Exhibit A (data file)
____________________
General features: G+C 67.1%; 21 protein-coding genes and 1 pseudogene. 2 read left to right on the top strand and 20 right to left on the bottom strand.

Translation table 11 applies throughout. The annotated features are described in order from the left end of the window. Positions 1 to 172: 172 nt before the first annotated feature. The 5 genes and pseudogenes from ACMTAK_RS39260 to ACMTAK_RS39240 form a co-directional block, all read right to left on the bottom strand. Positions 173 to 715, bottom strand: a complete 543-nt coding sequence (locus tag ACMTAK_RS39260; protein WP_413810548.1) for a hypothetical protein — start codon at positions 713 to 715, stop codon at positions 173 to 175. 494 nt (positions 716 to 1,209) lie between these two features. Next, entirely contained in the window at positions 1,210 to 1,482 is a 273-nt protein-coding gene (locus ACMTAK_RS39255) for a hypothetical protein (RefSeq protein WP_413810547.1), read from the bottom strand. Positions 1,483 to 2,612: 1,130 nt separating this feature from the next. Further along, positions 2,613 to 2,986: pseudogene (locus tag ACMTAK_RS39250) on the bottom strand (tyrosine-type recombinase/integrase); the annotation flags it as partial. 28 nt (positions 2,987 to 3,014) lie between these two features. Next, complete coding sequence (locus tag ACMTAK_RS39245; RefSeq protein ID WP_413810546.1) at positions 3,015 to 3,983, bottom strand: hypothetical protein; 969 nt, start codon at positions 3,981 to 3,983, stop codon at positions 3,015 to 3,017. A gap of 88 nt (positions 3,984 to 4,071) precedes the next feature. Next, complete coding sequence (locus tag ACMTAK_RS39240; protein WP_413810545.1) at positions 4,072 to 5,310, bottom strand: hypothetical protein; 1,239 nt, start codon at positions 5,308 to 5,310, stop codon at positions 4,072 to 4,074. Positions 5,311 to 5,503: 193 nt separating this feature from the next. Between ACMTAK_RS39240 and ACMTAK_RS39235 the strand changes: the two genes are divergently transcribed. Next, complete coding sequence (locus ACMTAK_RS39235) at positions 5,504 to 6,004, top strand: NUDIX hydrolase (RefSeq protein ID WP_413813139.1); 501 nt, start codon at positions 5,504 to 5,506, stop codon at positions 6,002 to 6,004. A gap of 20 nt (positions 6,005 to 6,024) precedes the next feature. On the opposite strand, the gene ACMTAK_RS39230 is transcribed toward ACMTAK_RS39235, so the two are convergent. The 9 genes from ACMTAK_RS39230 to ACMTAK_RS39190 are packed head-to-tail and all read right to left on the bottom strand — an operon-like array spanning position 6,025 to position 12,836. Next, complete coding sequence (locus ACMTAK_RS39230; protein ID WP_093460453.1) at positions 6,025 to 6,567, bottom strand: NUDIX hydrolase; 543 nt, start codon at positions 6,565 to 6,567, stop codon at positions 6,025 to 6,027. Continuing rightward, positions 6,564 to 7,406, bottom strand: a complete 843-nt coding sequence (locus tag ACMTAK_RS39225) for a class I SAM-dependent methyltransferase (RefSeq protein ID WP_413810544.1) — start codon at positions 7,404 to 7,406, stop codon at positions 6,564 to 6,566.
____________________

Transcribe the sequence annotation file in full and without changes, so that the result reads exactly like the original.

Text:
General features: G+C 67.1%; 21 protein-coding genes and 1 pseudogene. 2 read left to right on the top strand and 20 right to left on the bottom strand.

Translation table 11 applies throughout. The annotated features are described in order from the left end of the window. Positions 1 to 172: 172 nt before the first annotated feature. The 5 genes and pseudogenes from ACMTAK_RS39260 to ACMTAK_RS39240 form a co-directional block, all read right to left on the bottom strand. Positions 173 to 715, bottom strand: a complete 543-nt coding sequence (locus tag ACMTAK_RS39260; protein WP_413810548.1) for a hypothetical protein — start codon at positions 713 to 715, stop codon at positions 173 to 175. 494 nt (positions 716 to 1,209) lie between these two features. Next, entirely contained in the window at positions 1,210 to 1,482 is a 273-nt protein-coding gene (locus ACMTAK_RS39255) for a hypothetical protein (RefSeq protein WP_413810547.1), read from the bottom strand. Positions 1,483 to 2,612: 1,130 nt separating this feature from the next. Further along, positions 2,613 to 2,986: pseudogene (locus tag ACMTAK_RS39250) on the bottom strand (tyrosine-type recombinase/integrase); the annotation flags it as partial. 28 nt (positions 2,987 to 3,014) lie between these two features. Next, complete coding sequence (locus tag ACMTAK_RS39245; RefSeq protein ID WP_413810546.1) at positions 3,015 to 3,983, bottom strand: hypothetical protein; 969 nt, start codon at positions 3,981 to 3,983, stop codon at positions 3,015 to 3,017. A gap of 88 nt (positions 3,984 to 4,071) precedes the next feature. Next, complete coding sequence (locus tag ACMTAK_RS39240; protein WP_413810545.1) at positions 4,072 to 5,310, bottom strand: hypothetical protein; 1,239 nt, start codon at positions 5,308 to 5,310, stop codon at positions 4,072 to 4,074. Positions 5,311 to 5,503: 193 nt separating this feature from the next. Between ACMTAK_RS39240 and ACMTAK_RS39235 the strand changes: the two genes are divergently transcribed. Next, complete coding sequence (locus ACMTAK_RS39235) at positions 5,504 to 6,004, top strand: NUDIX hydrolase (RefSeq protein ID WP_413813139.1); 501 nt, start codon at positions 5,504 to 5,506, stop codon at positions 6,002 to 6,004. A gap of 20 nt (positions 6,005 to 6,024) precedes the next feature. On the opposite strand, the gene ACMTAK_RS39230 is transcribed toward ACMTAK_RS39235, so the two are convergent. The 9 genes from ACMTAK_RS39230 to ACMTAK_RS39190 are packed head-to-tail and all read right to left on the bottom strand — an operon-like array spanning position 6,025 to position 12,836. Next, complete coding sequence (locus ACMTAK_RS39230; protein ID WP_093460453.1) at positions 6,025 to 6,567, bottom strand: NUDIX hydrolase; 543 nt, start codon at positions 6,565 to 6,567, stop codon at positions 6,025 to 6,027. Continuing rightward, positions 6,564 to 7,406, bottom strand: a complete 843-nt coding sequence (locus tag ACMTAK_RS39225) for a class I SAM-dependent methyltransferase (RefSeq protein ID WP_413810544.1) — start codon at positions 7,404 to 7,406, stop codon at positions 6,564 to 6,566.